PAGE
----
To begin their monumental task, researchers of the PANGAS project took printed maps of the northern Gulf of California into 17 fishing communities. Over a period of a year and a half, the team interviewed and worked with local fishermen, creating hard-copy maps based on regional knowledge. These maps included the distribution of historical and actual fishing activities. More than 700 maps with information were compiled and digitized using ArcEditor and the Georeferencing toolbar. Once integrated, the information collected revealed details about the temporal and spatial aspects of fishing activities in the northern Gulf of California that were not previously understood. This resulted in a collection of local knowledge combined with recently collected scientific information, such as bathymetry and landmarks.
After the initial assessment, the team brought the compiled information back to two communities to validate the data previously collected. To small gatherings of 20 fishermen, a group of researchers presented the spatial distribution of the northern gulf fisheries. The fishermen were amazed when they saw the maps projected on the wall using ArcGIS Desktop and eagerly assisted in the validation and refinement of the information. The validation approach involved the introduction of ancillary information and utilized ArcEditor. PANGAS researchers were able to adjust the information in situ together with the fishermen. The approach capitalized on the analytical and visualization capacities of ArcGIS Desktop in order to facilitate the interactivity among workshop participants.
The geospatial information coordinator from PANGAS, Marcia Moreno-Baez, understands the importance of GIS to the project, stating, "It would be impossible to understand at this level, at this scale, the distribution of fisheries activities. We wouldn't be able to visualize the spatial dimension of fisheries activities in the northern Gulf of California without GIS."
PANGAS is comprehensively mapping the entire northern gulf's small-scale fisheries activities on a regional scale.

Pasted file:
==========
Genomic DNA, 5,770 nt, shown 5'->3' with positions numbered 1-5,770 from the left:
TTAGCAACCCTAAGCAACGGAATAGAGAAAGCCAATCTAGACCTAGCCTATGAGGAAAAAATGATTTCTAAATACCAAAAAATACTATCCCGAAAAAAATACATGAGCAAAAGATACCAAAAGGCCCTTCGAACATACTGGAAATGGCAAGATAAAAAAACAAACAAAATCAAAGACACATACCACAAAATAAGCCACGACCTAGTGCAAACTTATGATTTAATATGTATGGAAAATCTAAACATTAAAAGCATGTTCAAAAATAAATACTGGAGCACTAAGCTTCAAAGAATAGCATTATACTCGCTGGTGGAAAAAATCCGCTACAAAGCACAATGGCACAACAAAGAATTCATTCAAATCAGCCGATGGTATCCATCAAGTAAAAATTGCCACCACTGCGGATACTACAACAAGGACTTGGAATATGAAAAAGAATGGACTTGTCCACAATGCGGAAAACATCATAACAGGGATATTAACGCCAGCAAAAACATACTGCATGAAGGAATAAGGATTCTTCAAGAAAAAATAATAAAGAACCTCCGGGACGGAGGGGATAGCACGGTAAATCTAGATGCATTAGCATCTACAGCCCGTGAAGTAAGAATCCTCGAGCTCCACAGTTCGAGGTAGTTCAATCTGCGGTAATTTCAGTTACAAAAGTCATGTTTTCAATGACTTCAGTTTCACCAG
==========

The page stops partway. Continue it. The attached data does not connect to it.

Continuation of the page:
With ArcGIS Desktop, PANGAS has successfully visualized the spatial/temporal distribution of fishing activities and the social-biophysical linkage affecting this distribution. Now PANGAS is able to aid in the development of management recommendations for small-scale fisheries in the northern Gulf of California. In the near future, PANGAS will present its findings to fisheries managers, scientists, and government officials for decision-making purposes. ArcGIS Desktop has facilitated the decision-making process by helping design and develop management practices grounded in regional, biophysical, social, and political realities.
PANGAS is the first fisheries research project of this scale attempting to incorporate geospatial information and can only do so through the invaluable participation and time that small-scale fishermen of the northern Gulf of California, Mexico, devoted to this study.
For more information, contact Tad Pfister (e-mail: firstname.lastname@example.org) or Marcia Moreno-Baez (e-mail: email@example.com) or visit pangas.arizona.edu. This study was made possible thanks to financial support from the David and Lucile Packard Foundation; the University of Arizona; the Consejo Nacional de Ciencia y Tecnología (CONACYT), México; and the Wallace Research Foundation. This is a scientific contribution of the PANGAS project (www.pangas.arizona.edu).